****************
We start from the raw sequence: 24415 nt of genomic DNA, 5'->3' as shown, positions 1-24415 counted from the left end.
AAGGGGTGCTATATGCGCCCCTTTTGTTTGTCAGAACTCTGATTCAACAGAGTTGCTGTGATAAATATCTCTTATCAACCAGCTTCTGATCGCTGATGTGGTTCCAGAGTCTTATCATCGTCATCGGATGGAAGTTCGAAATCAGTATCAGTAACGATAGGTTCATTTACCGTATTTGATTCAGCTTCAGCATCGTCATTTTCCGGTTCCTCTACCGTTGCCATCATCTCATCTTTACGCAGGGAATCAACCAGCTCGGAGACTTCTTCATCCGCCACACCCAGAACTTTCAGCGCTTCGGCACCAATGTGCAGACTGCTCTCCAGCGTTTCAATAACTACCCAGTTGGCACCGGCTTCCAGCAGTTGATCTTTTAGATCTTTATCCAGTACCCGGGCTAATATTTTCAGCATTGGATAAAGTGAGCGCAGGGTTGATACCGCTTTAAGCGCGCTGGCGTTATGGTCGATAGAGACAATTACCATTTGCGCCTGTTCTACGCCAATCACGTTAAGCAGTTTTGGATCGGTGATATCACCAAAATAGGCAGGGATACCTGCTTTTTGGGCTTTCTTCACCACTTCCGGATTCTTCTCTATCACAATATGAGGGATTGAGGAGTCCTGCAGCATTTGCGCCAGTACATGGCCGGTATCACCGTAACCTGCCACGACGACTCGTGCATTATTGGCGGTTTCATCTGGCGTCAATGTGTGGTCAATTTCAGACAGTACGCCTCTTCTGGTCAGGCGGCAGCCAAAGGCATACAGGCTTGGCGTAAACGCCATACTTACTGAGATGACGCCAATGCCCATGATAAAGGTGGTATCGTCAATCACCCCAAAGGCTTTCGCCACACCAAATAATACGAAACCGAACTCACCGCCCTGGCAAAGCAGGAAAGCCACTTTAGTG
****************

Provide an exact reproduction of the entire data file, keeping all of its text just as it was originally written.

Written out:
We start from the raw sequence: 24415 nt of genomic DNA, 5'->3' as shown, positions 1-24415 counted from the left end.
AAGGGGTGCTATATGCGCCCCTTTTGTTTGTCAGAACTCTGATTCAACAGAGTTGCTGTGATAAATATCTCTTATCAACCAGCTTCTGATCGCTGATGTGGTTCCAGAGTCTTATCATCGTCATCGGATGGAAGTTCGAAATCAGTATCAGTAACGATAGGTTCATTTACCGTATTTGATTCAGCTTCAGCATCGTCATTTTCCGGTTCCTCTACCGTTGCCATCATCTCATCTTTACGCAGGGAATCAACCAGCTCGGAGACTTCTTCATCCGCCACACCCAGAACTTTCAGCGCTTCGGCACCAATGTGCAGACTGCTCTCCAGCGTTTCAATAACTACCCAGTTGGCACCGGCTTCCAGCAGTTGATCTTTTAGATCTTTATCCAGTACCCGGGCTAATATTTTCAGCATTGGATAAAGTGAGCGCAGGGTTGATACCGCTTTAAGCGCGCTGGCGTTATGGTCGATAGAGACAATTACCATTTGCGCCTGTTCTACGCCAATCACGTTAAGCAGTTTTGGATCGGTGATATCACCAAAATAGGCAGGGATACCTGCTTTTTGGGCTTTCTTCACCACTTCCGGATTCTTCTCTATCACAATATGAGGGATTGAGGAGTCCTGCAGCATTTGCGCCAGTACATGGCCGGTATCACCGTAACCTGCCACGACGACTCGTGCATTATTGGCGGTTTCATCTGGCGTCAATGTGTGGTCAATTTCAGACAGTACGCCTCTTCTGGTCAGGCGGCAGCCAAAGGCATACAGGCTTGGCGTAAACGCCATACTTACTGAGATGACGCCAATGCCCATGATAAAGGTGGTATCGTCAATCACCCCAAAGGCTTTCGCCACACCAAATAATACGAAACCGAACTCACCGCCCTGGCAAAGCAGGAAAGCCACTTTAGTG